What Do I Need?
- Any Dedicated or Virtual Server
What is a Background Subtraction?
Background subtraction is a major preprocessing step in many vision-based applications. For example, consider cases like a visitor counter where a static camera takes the number of visitors entering or leaving the room, or a traffic camera extracting information about the vehicles, etc. In all these cases, first, you need to extract the person or vehicles alone. Technically, you need to extract the moving foreground from the static background.
If you have an image of the background alone, like an image of the room without visitors, an image of the road without vehicles etc, it’s an easy job. Just subtract the new image from the background. You get the foreground objects alone. But in most cases, you may not have such an image, so we need to extract the background from whatever images we have. It becomes more complicated when there’s a shadow on the vehicles. Since the shadow is also moving, simple subtraction will mark that also as foreground. It complicates things. However several awesome algorithms have been developed and introduced for this purpose. OpenCV has implemented a number of these algorithms which are super easy to use.
It’s a Gaussian Mixture-Based Background/Foreground Segmentation Algorithm. It was introduced in 2001 by P. KadewTrKuPong and R. Bowden, in a paper called ‘An improved adaptive background mixture model for real-time tracking with shadow detection’. It uses a method to model each background pixel by a mixture of K Gaussian distributions (K = 3 to 5). The weights of the mixture represent the time proportions that those colors stay in the scene. The probable background colors are the ones that stay longer and are more static.
While coding, you’ll need to create a background object using the function, cv2.bgsegm.createBackgroundSubtractorMOG(). It has some optional parameters, like history length, number of Gaussian mixtures, threshold, etc. It's also set to default values. Then inside the video loop, use the backgroundsubtractor.apply() method to get the foreground mask.
import numpy as np import cv2 cap = cv2.VideoCapture('hollywood-people-walking-around.mp4') fgbg = cv2.bgsegm.createBackgroundSubtractorMOG() while(1): ret, frame = cap.read() fgmask = fgbg.apply(frame) cv2.imshow('frame',fgmask) k = cv2.waitKey(30) & 0xff if k == 27: break cap.release() cv2.destroyAllWindows()
It’s also a Gaussian Mixture-based Background/Foreground Segmentation Algorithm. That’s based on two papers by Z.Zivkovic, ‘Improved adaptive Gausian mixture model for background subtraction’ in 2004 and ‘Efficient Adaptive Density Estimation per Image Pixel for the Task of Background Subtraction’ in 2006. One important feature of this algorithm is that it selects the appropriate number of Gaussian distributions for each pixel. Remember, in the last case, you took a K Gaussian distribution throughout the algorithm. It provides better adaptability to varying scenes due to illumination changes, etc.
As in the previous case, you have to create a background subtractor object. Here, you have an option of selecting whether shadow to be detected or not. If detectShadows = True, it detects and marks shadows, but decreases the speed. Shadows will be marked in gray color.
import numpy as np import cv2cap = cv2.VideoCapture('hollywood-people-walking-around.mp4')fgbg = cv2.createBackgroundSubtractorMOG2() while(1): ret, frame = cap.read() fgmask = fgbg.apply(frame) cv2.imshow('frame',fgmask) k = cv2.waitKey(30) & 0xff if k == 27: break cap.release() cv2.destroyAllWindows()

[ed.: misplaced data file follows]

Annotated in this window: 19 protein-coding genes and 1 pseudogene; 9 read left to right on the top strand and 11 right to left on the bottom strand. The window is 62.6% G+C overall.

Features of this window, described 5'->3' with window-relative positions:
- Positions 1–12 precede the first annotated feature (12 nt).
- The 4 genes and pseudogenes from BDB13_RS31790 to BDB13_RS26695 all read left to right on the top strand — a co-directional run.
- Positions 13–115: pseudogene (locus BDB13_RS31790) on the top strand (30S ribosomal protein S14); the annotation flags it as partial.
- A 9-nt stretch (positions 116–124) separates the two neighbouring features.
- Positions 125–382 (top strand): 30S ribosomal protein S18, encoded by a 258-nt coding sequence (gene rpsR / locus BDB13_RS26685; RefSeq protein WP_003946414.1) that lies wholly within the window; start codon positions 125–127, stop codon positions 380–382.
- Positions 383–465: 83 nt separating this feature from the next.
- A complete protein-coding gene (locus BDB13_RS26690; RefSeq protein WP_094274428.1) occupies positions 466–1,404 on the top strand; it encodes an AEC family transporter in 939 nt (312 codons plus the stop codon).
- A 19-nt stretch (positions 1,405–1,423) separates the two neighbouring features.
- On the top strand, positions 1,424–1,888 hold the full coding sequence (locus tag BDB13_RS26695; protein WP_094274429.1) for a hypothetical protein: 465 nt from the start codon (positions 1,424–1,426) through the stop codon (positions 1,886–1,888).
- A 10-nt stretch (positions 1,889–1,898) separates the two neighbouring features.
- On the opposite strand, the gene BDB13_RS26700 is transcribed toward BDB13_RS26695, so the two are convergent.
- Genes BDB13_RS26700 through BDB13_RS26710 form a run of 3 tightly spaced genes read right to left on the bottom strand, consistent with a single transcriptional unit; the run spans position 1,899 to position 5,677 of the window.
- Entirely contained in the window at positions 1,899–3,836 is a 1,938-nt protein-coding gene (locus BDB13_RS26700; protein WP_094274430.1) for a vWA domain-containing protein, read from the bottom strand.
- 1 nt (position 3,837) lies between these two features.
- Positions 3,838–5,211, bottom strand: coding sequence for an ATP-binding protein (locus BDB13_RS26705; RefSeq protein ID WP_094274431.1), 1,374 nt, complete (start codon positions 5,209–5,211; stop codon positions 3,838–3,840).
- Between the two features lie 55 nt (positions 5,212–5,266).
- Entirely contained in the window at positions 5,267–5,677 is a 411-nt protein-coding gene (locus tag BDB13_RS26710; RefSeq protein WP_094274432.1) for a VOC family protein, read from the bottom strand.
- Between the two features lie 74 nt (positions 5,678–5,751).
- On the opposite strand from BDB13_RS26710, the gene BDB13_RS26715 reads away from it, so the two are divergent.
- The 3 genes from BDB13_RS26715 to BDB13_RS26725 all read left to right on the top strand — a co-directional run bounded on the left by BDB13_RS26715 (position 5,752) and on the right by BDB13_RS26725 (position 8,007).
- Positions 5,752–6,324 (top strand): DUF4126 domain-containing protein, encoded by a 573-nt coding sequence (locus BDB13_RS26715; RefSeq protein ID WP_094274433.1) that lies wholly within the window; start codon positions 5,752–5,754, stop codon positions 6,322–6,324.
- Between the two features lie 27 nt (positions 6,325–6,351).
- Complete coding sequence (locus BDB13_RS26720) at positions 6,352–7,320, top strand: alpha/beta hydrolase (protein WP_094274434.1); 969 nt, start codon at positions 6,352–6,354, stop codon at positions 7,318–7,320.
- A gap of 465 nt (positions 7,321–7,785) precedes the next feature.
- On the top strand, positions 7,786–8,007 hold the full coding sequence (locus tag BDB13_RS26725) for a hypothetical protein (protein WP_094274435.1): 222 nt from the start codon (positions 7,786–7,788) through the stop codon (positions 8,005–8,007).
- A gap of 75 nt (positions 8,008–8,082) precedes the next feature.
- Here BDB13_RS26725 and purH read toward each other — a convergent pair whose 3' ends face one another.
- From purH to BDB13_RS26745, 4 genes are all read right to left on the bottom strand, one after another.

This algorithm is really awesome because it’s able to detect and differentiate shadows. It combines statistical background image estimation and per-pixel Bayesian segmentation. It was introduced Andrew B. Godbehere, Akihiro Matsukawa, Ken Goldberg in their paper ‘Visual Tracking of Human Visitors under Variable-Lighting Conditions for a Responsive Audio Art Installation’ in 2012. As per the paper, the system ran a successful interactive audio art installation called ‘Are We There Yet?’ from March 31 - July 31 2011 at the Contemporary Jewish Museum in San Francisco, California.
It uses the first 120 frames, by default, for background modeling. It employs a probabilistic foreground segmentation algorithm that identifies possible foreground objects using Bayesian inference. The estimates are adaptive, newer observations are more heavily weighted than old observations to accommodate variable illumination. Several morphological filtering operations like closing and opening are done to remove unwanted noise etc. You’ll get a black window during the first few frames. It’s preferable to apply morphological opening to the result in order to remove the noise.
import numpy as np import cv2cap = cv2.VideoCapture('hollywood-people-walking-around.mp4') kernel = cv2.getStructuringElement(cv2.MORPH_ELLIPSE,(3,3)) fgbg = cv2.bgsegm.createBackgroundSubtractorGMG() while(1): ret, frame = cap.read() fgmask = fgbg.apply(frame) fgmask = cv2.morphologyEx(fgmask, cv2.MORPH_OPEN, kernel) cv2.imshow('frame',fgmask) k = cv2.waitKey(30) & 0xff if k == 27: break cap.release() cv2.destroyAllWindows()
Using this technique it’s possible to start building applications that can successfully separate foreground and background elements. OpenCV has matured a great deal over the past couple of years and now includes over 6 different background segmentation algorithms as standard. Be sure to check out the Python scripts included with this how-to guide. If you want to try your own videos with the scripts just change cv2.VideoCapture('your-video-name.mp4') to match the name of the video you want processing.
python3 backgroundSubtractorMOG.py python3 backgroundSubtractorMOG2.py python3 backgroundSubtractorGMG.py